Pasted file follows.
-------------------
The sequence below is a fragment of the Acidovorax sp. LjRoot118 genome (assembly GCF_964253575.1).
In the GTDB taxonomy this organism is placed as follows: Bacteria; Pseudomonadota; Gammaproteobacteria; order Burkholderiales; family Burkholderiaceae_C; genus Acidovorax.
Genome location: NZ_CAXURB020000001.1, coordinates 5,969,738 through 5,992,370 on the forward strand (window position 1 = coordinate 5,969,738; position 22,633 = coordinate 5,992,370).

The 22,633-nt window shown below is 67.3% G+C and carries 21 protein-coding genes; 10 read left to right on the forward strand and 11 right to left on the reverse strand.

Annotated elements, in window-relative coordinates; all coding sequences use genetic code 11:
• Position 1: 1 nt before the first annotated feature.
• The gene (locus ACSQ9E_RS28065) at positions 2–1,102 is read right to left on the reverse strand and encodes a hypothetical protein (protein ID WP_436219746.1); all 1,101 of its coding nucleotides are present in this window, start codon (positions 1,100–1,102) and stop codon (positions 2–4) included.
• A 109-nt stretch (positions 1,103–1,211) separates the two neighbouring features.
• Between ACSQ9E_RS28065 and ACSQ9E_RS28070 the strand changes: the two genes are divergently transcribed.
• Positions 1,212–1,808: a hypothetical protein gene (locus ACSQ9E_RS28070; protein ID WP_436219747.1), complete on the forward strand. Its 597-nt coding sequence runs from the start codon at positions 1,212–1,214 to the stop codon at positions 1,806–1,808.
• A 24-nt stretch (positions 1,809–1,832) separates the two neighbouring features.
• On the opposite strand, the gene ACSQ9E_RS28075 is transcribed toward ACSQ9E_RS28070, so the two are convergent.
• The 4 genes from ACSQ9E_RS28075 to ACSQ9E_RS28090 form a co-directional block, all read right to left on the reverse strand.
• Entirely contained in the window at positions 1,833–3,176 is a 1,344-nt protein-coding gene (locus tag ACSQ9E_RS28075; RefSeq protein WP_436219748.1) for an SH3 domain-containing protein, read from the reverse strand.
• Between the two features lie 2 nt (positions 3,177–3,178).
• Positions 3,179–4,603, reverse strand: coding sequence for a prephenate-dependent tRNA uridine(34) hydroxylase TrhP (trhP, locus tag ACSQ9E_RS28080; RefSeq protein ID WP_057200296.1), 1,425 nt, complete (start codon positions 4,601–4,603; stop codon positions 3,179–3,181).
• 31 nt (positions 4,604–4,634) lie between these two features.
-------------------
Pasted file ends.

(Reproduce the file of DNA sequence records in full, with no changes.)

The sequence below is a fragment of the Acidovorax sp. LjRoot118 genome (assembly GCF_964253575.1).
In the GTDB taxonomy this organism is placed as follows: Bacteria; Pseudomonadota; Gammaproteobacteria; order Burkholderiales; family Burkholderiaceae_C; genus Acidovorax.
Genome location: NZ_CAXURB020000001.1, coordinates 5,969,738 through 5,992,370 on the forward strand (window position 1 = coordinate 5,969,738; position 22,633 = coordinate 5,992,370).

The 22,633-nt window shown below is 67.3% G+C and carries 21 protein-coding genes; 10 read left to right on the forward strand and 11 right to left on the reverse strand.

Annotated elements, in window-relative coordinates; all coding sequences use genetic code 11:
• Position 1: 1 nt before the first annotated feature.
• The gene (locus ACSQ9E_RS28065) at positions 2–1,102 is read right to left on the reverse strand and encodes a hypothetical protein (protein ID WP_436219746.1); all 1,101 of its coding nucleotides are present in this window, start codon (positions 1,100–1,102) and stop codon (positions 2–4) included.
• A 109-nt stretch (positions 1,103–1,211) separates the two neighbouring features.
• Between ACSQ9E_RS28065 and ACSQ9E_RS28070 the strand changes: the two genes are divergently transcribed.
• Positions 1,212–1,808: a hypothetical protein gene (locus ACSQ9E_RS28070; protein ID WP_436219747.1), complete on the forward strand. Its 597-nt coding sequence runs from the start codon at positions 1,212–1,214 to the stop codon at positions 1,806–1,808.
• A 24-nt stretch (positions 1,809–1,832) separates the two neighbouring features.
• On the opposite strand, the gene ACSQ9E_RS28075 is transcribed toward ACSQ9E_RS28070, so the two are convergent.
• The 4 genes from ACSQ9E_RS28075 to ACSQ9E_RS28090 form a co-directional block, all read right to left on the reverse strand.
• Entirely contained in the window at positions 1,833–3,176 is a 1,344-nt protein-coding gene (locus tag ACSQ9E_RS28075; RefSeq protein WP_436219748.1) for an SH3 domain-containing protein, read from the reverse strand.
• Between the two features lie 2 nt (positions 3,177–3,178).
• Positions 3,179–4,603, reverse strand: coding sequence for a prephenate-dependent tRNA uridine(34) hydroxylase TrhP (trhP, locus tag ACSQ9E_RS28080; RefSeq protein ID WP_057200296.1), 1,425 nt, complete (start codon positions 4,601–4,603; stop codon positions 3,179–3,181).
• 31 nt (positions 4,604–4,634) lie between these two features.